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Preventing and eliminating child, early and forced marriage - Report of the Office of the United Nations High Commissioner for Human Rights

July, 2014

Summary

Taking into consideration information received from States, United Nations agencies, civil society groups and other relevant stakeholders, the report discusses the international norms and standards applicable to child, early and forced marriage and the human rights impact of the practice on women and girls. The report addresses the various factors that contribute to child, early and forced marriage and further analyses existing measures and strategies to prevent and eliminate child, early and forced marriage with a particular focus on challenges, achievements, best practices and implementation gaps.

Too Young to Wed: The Growing Problem of Child Marriage Among Syrian Girls in Jordan

July, 2014

War in Syria has killed more than 10,000 children.  More than 1 million more have fled the country in fear, while millions more have been displaced inside Syria. This briefing looks at a disturbing but less publicised impact of the crisis: the increase in the numbers of girls who have been forced to marry.

 

To read the full report by Save the Children please download the attached pdf.

Protecting the Girl Child: Using the Law to End Child Marriage

January, 2014

This report from Equality now - full title 'Protecting the Girl Child: Using the law to end child, early, and forced marriage and related human rights violatiosn' - is comprised of the following sections:

 

-Introduction
-Prioritizing the Elimination of Child Marriage
-Using International Law to End Child, Early and
-Forced Marriage
-National Law – A Fundamental Tool to End Child,
-Early and Forced Marriage
-National Surveys
-Conclusion
-What You Can Do
-Acknowledgements

 

Solutions to End Child Marriage: Summary of the Evidence

November, 2013

A summary of the ICRW's review of 150 programs with a child marriage component, identifying five key strategies used to prevent or delay child marriages:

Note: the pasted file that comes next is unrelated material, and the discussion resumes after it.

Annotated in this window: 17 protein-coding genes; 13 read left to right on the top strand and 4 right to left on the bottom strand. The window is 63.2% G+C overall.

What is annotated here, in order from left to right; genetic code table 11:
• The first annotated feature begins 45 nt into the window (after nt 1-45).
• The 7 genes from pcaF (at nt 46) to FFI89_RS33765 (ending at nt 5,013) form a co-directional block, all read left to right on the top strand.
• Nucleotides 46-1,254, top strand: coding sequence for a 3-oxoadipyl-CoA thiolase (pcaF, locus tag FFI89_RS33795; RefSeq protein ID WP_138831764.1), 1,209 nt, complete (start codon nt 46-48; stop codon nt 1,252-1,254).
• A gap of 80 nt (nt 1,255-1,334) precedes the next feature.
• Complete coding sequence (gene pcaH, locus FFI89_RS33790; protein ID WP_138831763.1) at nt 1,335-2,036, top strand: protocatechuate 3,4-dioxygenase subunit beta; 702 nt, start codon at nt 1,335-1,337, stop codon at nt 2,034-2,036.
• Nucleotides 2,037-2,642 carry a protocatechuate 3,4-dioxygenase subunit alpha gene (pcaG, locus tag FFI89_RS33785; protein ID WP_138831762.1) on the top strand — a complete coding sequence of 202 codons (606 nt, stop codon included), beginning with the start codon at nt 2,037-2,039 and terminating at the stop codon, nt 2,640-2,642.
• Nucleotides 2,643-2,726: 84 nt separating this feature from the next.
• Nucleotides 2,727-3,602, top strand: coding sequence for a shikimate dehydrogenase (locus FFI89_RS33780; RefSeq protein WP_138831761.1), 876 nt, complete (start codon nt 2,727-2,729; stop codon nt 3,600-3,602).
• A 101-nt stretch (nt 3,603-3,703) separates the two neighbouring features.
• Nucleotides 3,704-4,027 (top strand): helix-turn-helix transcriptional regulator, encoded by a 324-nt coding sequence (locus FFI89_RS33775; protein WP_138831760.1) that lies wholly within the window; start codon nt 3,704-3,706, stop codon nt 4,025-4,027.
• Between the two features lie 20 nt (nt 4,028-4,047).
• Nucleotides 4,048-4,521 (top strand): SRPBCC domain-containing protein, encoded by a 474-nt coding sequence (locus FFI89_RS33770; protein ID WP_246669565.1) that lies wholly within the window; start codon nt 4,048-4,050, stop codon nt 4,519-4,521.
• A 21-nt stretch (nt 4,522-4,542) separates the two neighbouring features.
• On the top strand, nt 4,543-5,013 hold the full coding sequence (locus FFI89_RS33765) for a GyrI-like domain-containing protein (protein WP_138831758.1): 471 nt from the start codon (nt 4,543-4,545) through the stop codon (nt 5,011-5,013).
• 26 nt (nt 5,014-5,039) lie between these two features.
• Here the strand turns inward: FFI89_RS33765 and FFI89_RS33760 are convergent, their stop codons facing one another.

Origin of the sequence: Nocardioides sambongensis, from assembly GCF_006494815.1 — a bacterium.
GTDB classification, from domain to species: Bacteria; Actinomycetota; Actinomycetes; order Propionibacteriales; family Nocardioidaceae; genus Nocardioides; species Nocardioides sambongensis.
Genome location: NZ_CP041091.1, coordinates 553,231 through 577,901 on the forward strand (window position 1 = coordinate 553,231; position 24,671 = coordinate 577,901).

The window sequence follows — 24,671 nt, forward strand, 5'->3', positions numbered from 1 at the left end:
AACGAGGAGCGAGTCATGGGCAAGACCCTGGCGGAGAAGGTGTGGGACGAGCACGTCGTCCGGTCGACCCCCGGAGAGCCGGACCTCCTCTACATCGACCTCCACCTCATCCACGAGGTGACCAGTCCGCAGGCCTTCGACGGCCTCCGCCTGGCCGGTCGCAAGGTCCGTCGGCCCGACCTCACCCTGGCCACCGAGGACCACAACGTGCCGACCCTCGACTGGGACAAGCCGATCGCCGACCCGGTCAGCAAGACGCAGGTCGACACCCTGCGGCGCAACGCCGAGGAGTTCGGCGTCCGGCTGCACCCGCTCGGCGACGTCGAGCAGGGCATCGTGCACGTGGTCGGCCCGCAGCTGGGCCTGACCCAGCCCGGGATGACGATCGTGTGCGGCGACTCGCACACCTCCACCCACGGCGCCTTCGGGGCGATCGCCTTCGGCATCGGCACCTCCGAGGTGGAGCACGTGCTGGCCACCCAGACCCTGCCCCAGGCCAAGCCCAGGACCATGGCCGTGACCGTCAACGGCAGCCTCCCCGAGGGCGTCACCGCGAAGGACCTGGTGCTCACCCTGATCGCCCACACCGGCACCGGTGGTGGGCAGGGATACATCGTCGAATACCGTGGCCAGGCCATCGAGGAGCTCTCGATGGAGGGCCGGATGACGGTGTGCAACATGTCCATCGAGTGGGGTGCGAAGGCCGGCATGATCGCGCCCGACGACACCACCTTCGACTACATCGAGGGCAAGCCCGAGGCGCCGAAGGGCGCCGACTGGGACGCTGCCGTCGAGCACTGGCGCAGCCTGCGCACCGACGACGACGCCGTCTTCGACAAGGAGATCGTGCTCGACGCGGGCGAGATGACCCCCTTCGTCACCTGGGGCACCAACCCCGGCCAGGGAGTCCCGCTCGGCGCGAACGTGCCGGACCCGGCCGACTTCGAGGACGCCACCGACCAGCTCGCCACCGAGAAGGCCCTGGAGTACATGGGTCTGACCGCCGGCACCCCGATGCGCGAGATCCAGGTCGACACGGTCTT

• Empower girls with information, skills, and support networks
  • Educate and rally parents and community members
  • Enhance girls' access to high-quality education
  • Provide economic support and incentives to girls and their families
  • Encourage supportive laws and policies

Stolen Lives, Empty Classrooms: An Overview on the Girl Marriages in Iran

October, 2013

Forced marriages result from harmful traditional practices1 justified in the name of cultural, economic, political and/or legal standards. Forced marriages are a phenomenon tantamount to slavery, as explicated in a report by a United Nations Special Rapporteur, and often affect boys and girls under 18 years of age, especially under 10. 2 Global statistics demonstrate that every minute an average of 27 girls are forced into marriage.

Marrying Too Young

December, 2012

This report is a clarion call to decision makers, parents, communities and to the world to end child marriage. It documents the current scope, prevalence and inequities associated with child marriage and highlights that by 2020, Some 142 million girls will be married by their 18th birthday if current trends continue.

Girls Not Brides: Traditions can change - Ending child marriage

October, 2012

“Change happens through protecting girls rights in law and practice, empowering them to take control of their own bodies and destinies, and even become leaders and change-makers themselves. Change happens through raising community awareness of the dangers of child marriage, and the benefits of stopping this practice. Imagine if we connect all those around the world who are working bravely to end child marriage. Imagine the change of scale possible.” - Mary Robinson,  the Elders

 

 

التجريم حسب النوع: النظر لقوانين الزنا باعتبارها عنفا ضد المرأة في البيئات الإسلامية

March, 2010
Ziba Mir Hosseini

English | Français |  Bahasa Indonesia |  فارسی 

In this discussion paper, I show how zina laws and the criminalization of consensual sexual activity can also be challenged from within Islamic legal tradition. Far from mutually opposed, approaches from Islamic studies, feminism and human rights perspectives can be mutually reinforcing, particularly in mounting an effective campaign against revived zina laws. By exploring the intersections between religion, culture and law that legitimate violence in the regulation of sexuality, the paper aims to contribute to the development of a contextual and integrated approach to the abolition of zina laws. In so doing, I hope to broaden the scope of the debate over concepts and strategies of the SKSW Campaign.